Emmaline Emma Cross lives at Gull Manor which she inherited from her Great Aunt ://   The Vanderbilt family is an American family of Dutch origin who gained prominence during the Gilded success began with the shipping and railroad empires of Cornelius Vanderbilt, and the family expanded into various other areas of industry and ius Vanderbilt's descendants went on to build grand mansions on Fifth Avenue in New York City; luxurious "summer Books shelved as vanderbilts: A Well-Behaved Woman: A Novel of the Vanderbilts by Therese Anne Fowler, Consuelo and Alva Vanderbilt: The Story of a Daugh The Breakers Stable & Carriage House is located approximately a half-mile west of the house, on Coggeshall Avenue.

Completed init is feet deep and feet wide, U-shaped with a carriage house in the center. The stable functioned as follows. There were two ways carriages were requested: Mrs. Vanderbilt sent a day-book down every The Breakers was owned by Cornelius Vanderbilt's other grandson, Cornelius Vanderbilt II.

Visit Rhode Island in New England -- a short drive from Boston. See the Newport mansions, sail on a schooner, or get away from it all on Block :// William H.

Vanderbilt’s children, including Cornelius, had done little to grow the family fortune, but excelled at spending it, particularly on lavish mansions in New York and summer houses such as The Breakers, Marble House, and the Biltmore Get this from a library.

The Cornelius Vanderbilts of the Breakers: a family retrospective [exhibition] May October 1, [Armin B Allen; Preservation Society of   Back to Murder at the Breakers: If you’ve read a lot of mysteries, you’ll know “whodunnit” pretty quickly.

Readers become wise to authors describing the physical prowess of a character early on in the book. It’s a dead give-away as to whom the killer is. Still, it’s a   Editor’s note: Gloria Vanderbilt died on Jat the age of Here is a look at her family's famous fortune, and how they largely squandered it.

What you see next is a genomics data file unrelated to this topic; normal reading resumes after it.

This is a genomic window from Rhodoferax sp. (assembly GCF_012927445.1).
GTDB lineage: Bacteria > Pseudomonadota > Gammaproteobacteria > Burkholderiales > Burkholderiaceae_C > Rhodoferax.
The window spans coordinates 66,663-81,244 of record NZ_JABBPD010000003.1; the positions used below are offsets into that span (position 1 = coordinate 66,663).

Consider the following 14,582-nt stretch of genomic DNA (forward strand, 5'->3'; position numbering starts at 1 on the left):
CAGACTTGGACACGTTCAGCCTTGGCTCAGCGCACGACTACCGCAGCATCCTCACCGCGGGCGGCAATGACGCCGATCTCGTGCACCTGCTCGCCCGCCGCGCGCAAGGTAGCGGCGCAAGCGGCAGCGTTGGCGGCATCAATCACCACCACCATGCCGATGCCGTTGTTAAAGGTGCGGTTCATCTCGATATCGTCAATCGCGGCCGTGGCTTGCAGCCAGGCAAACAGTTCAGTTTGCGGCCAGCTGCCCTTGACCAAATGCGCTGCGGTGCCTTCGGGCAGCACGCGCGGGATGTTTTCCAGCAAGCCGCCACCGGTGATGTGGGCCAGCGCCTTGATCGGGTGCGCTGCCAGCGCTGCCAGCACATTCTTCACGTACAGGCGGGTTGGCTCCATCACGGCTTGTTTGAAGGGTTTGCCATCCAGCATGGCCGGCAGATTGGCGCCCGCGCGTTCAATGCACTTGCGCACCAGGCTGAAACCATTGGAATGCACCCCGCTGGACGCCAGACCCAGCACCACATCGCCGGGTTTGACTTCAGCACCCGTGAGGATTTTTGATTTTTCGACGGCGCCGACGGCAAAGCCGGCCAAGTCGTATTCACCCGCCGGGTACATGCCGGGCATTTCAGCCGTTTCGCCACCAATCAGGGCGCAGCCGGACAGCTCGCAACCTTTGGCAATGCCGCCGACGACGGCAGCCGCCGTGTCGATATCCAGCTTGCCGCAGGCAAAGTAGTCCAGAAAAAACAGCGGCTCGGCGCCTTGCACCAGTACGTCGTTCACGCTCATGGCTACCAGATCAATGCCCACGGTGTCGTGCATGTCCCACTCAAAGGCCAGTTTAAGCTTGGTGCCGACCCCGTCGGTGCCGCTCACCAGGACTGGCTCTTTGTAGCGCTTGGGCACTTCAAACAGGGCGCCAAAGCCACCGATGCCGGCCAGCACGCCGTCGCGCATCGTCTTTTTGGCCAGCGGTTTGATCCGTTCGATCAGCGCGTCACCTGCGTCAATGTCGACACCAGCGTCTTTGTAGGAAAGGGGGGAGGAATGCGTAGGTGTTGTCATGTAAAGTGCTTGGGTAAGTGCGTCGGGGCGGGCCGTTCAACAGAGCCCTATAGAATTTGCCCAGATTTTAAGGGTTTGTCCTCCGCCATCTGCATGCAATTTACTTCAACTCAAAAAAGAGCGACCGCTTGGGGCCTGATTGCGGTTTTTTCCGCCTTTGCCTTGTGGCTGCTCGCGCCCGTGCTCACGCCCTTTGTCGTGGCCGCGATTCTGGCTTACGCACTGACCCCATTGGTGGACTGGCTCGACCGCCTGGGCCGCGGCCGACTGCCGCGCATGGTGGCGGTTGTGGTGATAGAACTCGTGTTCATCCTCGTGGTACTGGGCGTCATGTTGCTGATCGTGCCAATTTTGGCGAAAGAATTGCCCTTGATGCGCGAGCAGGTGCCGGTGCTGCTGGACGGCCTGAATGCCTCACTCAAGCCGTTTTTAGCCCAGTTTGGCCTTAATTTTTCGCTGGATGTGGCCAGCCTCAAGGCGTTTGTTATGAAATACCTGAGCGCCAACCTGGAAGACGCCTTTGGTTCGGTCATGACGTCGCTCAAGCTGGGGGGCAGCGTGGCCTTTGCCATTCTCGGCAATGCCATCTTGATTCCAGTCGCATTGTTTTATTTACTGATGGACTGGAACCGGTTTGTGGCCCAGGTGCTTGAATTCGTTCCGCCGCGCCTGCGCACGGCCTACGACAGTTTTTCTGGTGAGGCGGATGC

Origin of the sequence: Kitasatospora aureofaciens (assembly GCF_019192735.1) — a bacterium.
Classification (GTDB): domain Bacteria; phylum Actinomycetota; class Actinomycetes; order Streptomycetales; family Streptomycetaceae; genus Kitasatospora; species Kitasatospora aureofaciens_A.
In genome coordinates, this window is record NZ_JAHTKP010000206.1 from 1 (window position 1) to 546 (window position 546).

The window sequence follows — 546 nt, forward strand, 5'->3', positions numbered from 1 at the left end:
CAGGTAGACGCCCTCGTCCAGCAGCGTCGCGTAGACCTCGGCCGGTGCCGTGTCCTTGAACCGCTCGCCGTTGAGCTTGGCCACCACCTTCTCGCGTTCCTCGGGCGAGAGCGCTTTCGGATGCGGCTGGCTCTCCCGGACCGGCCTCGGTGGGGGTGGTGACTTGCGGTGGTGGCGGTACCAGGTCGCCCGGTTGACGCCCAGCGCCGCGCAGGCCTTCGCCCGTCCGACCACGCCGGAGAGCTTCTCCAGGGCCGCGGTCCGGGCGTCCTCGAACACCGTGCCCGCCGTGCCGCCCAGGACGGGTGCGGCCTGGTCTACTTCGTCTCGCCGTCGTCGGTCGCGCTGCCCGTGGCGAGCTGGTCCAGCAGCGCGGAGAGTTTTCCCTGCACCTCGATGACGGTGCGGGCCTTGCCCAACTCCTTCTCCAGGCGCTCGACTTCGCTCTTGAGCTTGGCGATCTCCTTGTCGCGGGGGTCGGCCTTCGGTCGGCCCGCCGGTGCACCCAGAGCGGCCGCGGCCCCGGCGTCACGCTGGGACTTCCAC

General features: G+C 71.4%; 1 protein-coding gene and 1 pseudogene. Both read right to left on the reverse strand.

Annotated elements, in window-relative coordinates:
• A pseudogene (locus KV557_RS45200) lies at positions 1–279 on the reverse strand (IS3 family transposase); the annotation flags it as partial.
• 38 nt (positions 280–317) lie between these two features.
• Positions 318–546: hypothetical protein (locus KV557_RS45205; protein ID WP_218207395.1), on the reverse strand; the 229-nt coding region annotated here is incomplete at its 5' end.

The Vanderbilts' lavish homes Cornelius Vanderbilt 11 mansion, The Breakers: Bedroom of Cornelius Vanderbilt II, design for window wall.

~ {cwl} ~ (Image: The MET Museum) Edith Wharton published her first book at age 35 in The Decoration of Houses (hereafter DH), co-written with Ogden Codman ://   InThe Breakers opened to the public when Countess Szapary (Cornelius Vanderbilt's great-grandaughter) leased the estate to the Preservation Society of Peabody and Stearns, Architects, Boston, were engaged to design the original "Breakers" for Pierre Lorillard.

Inhe built a wharf for his steam yacht, Lurline. After purchasing the estate inCornelius Vanderbilt made alterations to the estate and employed Peabody and Stearns to design the "Cottage" which was erected in by "Murder at the Breakers" is the first in the series, and the author does improve significantly between the first book and the third.

I plan to continue and read the other books. Character development, plotting, and editing were all somewhat below my standard in this book, but the author improves in all three areas, so I would encourage readers  › Books › Literature & Fiction › Genre Fiction.

One soon learns, and then takes for granted, that Newport is seemingly at the epicenter, in an understated way, of many newsworthy events. Case in point Tuesday night, in a filled-to-capacity gilded Newport ballroom, more than movie-goers enjoyed a highly sought-after ticket: the HBO Films Production preview of Nothing Left Unsaid: Gloria Vanderbilt & Anderson Cooper which screened at.

Vanderbilt family, one of the wealthiest and most prominent families in the United third generation of Vanderbilts—following Cornelius and William Henry Vanderbilt—was led by three of William Henry’s four sons: Cornelius (–99), William Kissam (–), and George Washington (–).

Of the three, Cornelius was by far the most devoted to furthering the family   The townhouse, occupying the northwest corner of Fifth Avenue and 57th Street, was constructed for Cornelius Vanderbilt II, eldest grandson of the Commodore, Cornelius Vanderbilt, founder of the family fortune, in The ground level contained a drawing room, dining room (which doubled as the art gallery), and a reception room.

The second floor housed a salon, a music room and a   Alice Vanderbilt’s rivalry with sister-in-law Alva was said to be behind the construction of The Breakers between The Cottage, as the Vanderbilts called the Italian Renaissance palace built on a thirteen-acre Newport coastal estate, cost $7 million to build and is now a museum thought the family still retains apartments on the third